There’s an old adage about buying the least expensive home in the best neighborhood you can (something we in the Mikerophonography family did and boy, are we happy we did).
Sometimes, the same holds true with guitar gear — buying the least expensive model (with caveats) from a good company will net you a fun-to-play instrument that doesn’t break the budget. While I have some beautiful instruments that rank at the top of the line from Rickenbacker and Ovation, I find my everyday guitars are the ones I spent the least on. In this post, we’ll talk electrics.
My current basement beaters include a recent Fender Standard Telecaster (made in Mexico) and a Gibson Melody Maker, Gibson’s least-expensive Nashville-made axe. Each cost less than $400 new from local shops and each is worth every penny!
The Tele is, well, a Tele. Alder body, maple neck/fingerboard, two single coils. Fender’s Mexican plant has the basics down to a science and have turned out a quality instrument that set up easily and looks and sounds great. It stays in tune, can twang or snarl with the best of them and prefers to live on the stand for instant play (instead of living in the case). I added a pearl pickguard and may one day try new pickups, but this is one cheapster I love having around.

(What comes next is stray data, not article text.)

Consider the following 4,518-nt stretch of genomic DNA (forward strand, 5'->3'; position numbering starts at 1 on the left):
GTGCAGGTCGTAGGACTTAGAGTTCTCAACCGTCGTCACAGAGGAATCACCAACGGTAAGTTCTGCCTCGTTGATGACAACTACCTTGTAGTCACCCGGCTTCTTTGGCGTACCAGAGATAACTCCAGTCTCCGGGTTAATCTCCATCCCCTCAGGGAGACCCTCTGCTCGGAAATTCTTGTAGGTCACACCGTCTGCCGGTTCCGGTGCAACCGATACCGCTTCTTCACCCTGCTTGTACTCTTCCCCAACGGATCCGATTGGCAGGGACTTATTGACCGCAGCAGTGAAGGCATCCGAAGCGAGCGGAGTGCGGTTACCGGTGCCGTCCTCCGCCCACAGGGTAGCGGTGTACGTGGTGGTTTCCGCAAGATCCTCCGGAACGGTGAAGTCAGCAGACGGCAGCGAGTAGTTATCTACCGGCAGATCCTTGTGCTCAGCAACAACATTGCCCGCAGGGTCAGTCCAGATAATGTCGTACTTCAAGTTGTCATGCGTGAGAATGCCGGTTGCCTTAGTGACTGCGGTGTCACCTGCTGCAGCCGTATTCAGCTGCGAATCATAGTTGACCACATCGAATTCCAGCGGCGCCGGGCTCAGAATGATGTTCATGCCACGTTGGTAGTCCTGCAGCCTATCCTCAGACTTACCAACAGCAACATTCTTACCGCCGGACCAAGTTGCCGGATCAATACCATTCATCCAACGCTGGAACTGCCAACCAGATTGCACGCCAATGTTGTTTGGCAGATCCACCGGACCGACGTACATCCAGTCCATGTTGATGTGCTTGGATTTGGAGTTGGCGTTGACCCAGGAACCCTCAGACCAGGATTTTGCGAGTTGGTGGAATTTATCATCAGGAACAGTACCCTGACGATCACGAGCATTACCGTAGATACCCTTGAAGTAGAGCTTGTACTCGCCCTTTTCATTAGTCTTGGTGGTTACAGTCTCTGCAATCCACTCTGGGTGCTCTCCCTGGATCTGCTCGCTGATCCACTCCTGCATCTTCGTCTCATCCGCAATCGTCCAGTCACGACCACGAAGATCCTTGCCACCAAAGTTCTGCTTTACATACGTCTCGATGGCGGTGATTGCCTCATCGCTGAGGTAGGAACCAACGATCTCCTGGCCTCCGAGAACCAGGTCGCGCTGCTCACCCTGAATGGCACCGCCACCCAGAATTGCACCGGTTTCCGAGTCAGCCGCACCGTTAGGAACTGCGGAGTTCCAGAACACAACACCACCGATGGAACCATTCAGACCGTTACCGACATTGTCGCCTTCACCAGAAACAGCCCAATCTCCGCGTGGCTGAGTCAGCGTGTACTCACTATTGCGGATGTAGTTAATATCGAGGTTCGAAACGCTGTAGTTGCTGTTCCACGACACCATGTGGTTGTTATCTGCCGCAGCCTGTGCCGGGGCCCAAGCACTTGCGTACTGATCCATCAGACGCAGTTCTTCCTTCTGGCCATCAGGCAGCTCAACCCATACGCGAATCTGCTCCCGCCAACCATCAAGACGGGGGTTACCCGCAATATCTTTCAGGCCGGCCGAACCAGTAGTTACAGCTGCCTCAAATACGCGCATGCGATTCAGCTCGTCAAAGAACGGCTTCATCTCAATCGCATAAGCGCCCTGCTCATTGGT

The Melody Maker is about is simple an electric you can find. A slab of mahogany with a satin finish, a mahogany set neck with rosewood fingerboard, a wraparound tailpiece, one single coil pickup with one volume and one tone control make for one basic six-string. This is one of the ’59 reissues from 2007, remarkably made in the USA. Gibson spec’d Kluson-style keys that keep it in tune without a whole lot of fiddling. I’m not sure if I’m just lucky, but this Melody Maker came set up beautifully; despite having an uncompensated wraparound bridge, the intonation is practically perfect. When plugged into one of my Epiphone Valve Juniors, this thing cranks — goes from glassy clean to crunch with just a turn of the volume knob. And this guitar is very light, making it easy to play for hours on end.
So when you’re looking for a new guitar, don’t fear the bottom of the line. You might be surprised how much fun the guitars are down there!